Out of everything that makes up ‘me’, sadist and dominant are nowhere near the most important. They are vital components of my experience, yes, but buried beneath those titles are feelings and fears, insecurities and shortcomings.
I am not invincible. I am not omniscient. I am not a robot with a well-oiled mechanical arm that can whip a ragged back from sunup to sundown without breaks.
I am a short man with a small voice and a bad elbow. I am terrified of playing hard enough that I cross a line and harm someone, but mortified when I know I have played too gently and so offered a suboptimal experience to my partner. I study anatomy and practice and read every how-to manual that I can, but my confidence is still an atrophied wreck.
I am most definitely not the promotional image of the male Dom, that larger-than-life figure who can lead his sub through entire universes of sensation and psychological pain, summon flawless service from his slave, and leave his bottom strung up in elegant, photogenic knots. I am not tall enough, muscular enough, or rich enough to be that man, but that’s just as well, since I don’t want to be him anyway. While I would love a self-esteem boost, I want that to come from acceptance of what I am, not from me changing myself to fit that ideal.
But that unflappable mountain of a man is the ideal, and that is a problem.
To be clear, there is nothing at all wrong with men who fit our current image of the Dom. They are as happy and healthy as all the rest of us. The problem lies in having an ideal in the first place. Noah Brand’s column on Dommes described the damage done to men and women when we force dominant women into a stereotype corner, but what about the dominant men?
We are almost never featured in BDSM writings, existing as only a dangerous shadow, an object to provide terrible pleasure to our nubile young victims. In film we are the kidnappers, the rapists, the monsters under the bed. We are not people, really. Even in mainstream discussions of BDSM we are all but ignored: Newsweek’s cover story on Fifty Shades of Grey focused only on what the book meant for submissive women, as though Doms were not their own group worthy of comment. (That article is also notable for completely ignoring submissive men — way to go, Newsweek.)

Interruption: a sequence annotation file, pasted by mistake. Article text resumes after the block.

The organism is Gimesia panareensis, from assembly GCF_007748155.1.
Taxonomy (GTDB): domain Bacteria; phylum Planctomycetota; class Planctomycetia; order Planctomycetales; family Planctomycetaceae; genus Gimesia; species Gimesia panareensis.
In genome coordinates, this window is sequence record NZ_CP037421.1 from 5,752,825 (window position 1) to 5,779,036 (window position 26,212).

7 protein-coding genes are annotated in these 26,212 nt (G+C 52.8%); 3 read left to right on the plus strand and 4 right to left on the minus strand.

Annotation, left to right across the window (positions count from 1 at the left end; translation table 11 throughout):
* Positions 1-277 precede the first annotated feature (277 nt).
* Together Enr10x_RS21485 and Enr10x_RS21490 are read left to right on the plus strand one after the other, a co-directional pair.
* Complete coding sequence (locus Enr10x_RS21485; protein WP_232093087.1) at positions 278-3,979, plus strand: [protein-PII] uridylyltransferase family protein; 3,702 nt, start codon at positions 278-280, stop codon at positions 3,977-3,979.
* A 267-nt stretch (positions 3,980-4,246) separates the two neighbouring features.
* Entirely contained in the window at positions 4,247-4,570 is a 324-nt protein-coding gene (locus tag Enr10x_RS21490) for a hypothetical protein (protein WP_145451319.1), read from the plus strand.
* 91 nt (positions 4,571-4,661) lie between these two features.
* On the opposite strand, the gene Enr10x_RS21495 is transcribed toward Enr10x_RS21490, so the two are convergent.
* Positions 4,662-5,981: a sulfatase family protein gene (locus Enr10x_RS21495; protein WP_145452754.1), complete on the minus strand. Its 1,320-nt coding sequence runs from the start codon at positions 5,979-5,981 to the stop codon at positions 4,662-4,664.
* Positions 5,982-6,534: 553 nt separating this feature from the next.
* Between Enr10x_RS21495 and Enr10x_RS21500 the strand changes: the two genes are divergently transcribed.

Aside from the indignity of being portrayed as evil, slavering props, cramming all of us into the role of Sadistic Superman has nasty consequences for the entire BDSM community. The usual method for learning a trade is to absorb what you can then fake it ‘til you make it. Unfortunately, faking it ‘til you make it in BDSM can land you or your partner in the hospital or in prison. With the unique pressures put on Doms to be flawless and fierce, we are both afraid to ask for help and capable of tremendous destruction when we do not.
The ideal Dom can read minds. He can push further and further, long past his sub’s stated boundaries, and bring them both out the other side transformed. He knows that even when his partner says “no” what they really want is more, more, more, more, and only he can give it to them.
There are men like that, who are so in tune with their play partners that they can renegotiate boundaries without asking, so skilled that they can strike and strike and strike until their partner is covered in blood but still do no unwanted damage. But most of us are not like that. Most of us are imperfect, fallible Doms who hesitate before moving into uncharted territory.
We as a community need to accept that Doms are human beings with the same basic needs as everyone else. When we demand perfection we get imitators, and then we turn around and demonize them for the damage they do. I know from experience just how easy it is to cross someone’s boundaries even when you are focusing on nothing else. Small wonder that Doms are called “predators” more often than any other BDSM group!
So here’s to the rest of us. Here’s to the frail, the quiet, the timid. Here’s to the ones who are weak and who know that’s okay. Here’s to being human.
And, most of all, here’s to making our subs/bottoms/masochists/slaves/etc. beg for all the wonderful things we have to offer, because we’ve got a whole lot.
Images of people courtesy of Shutterstock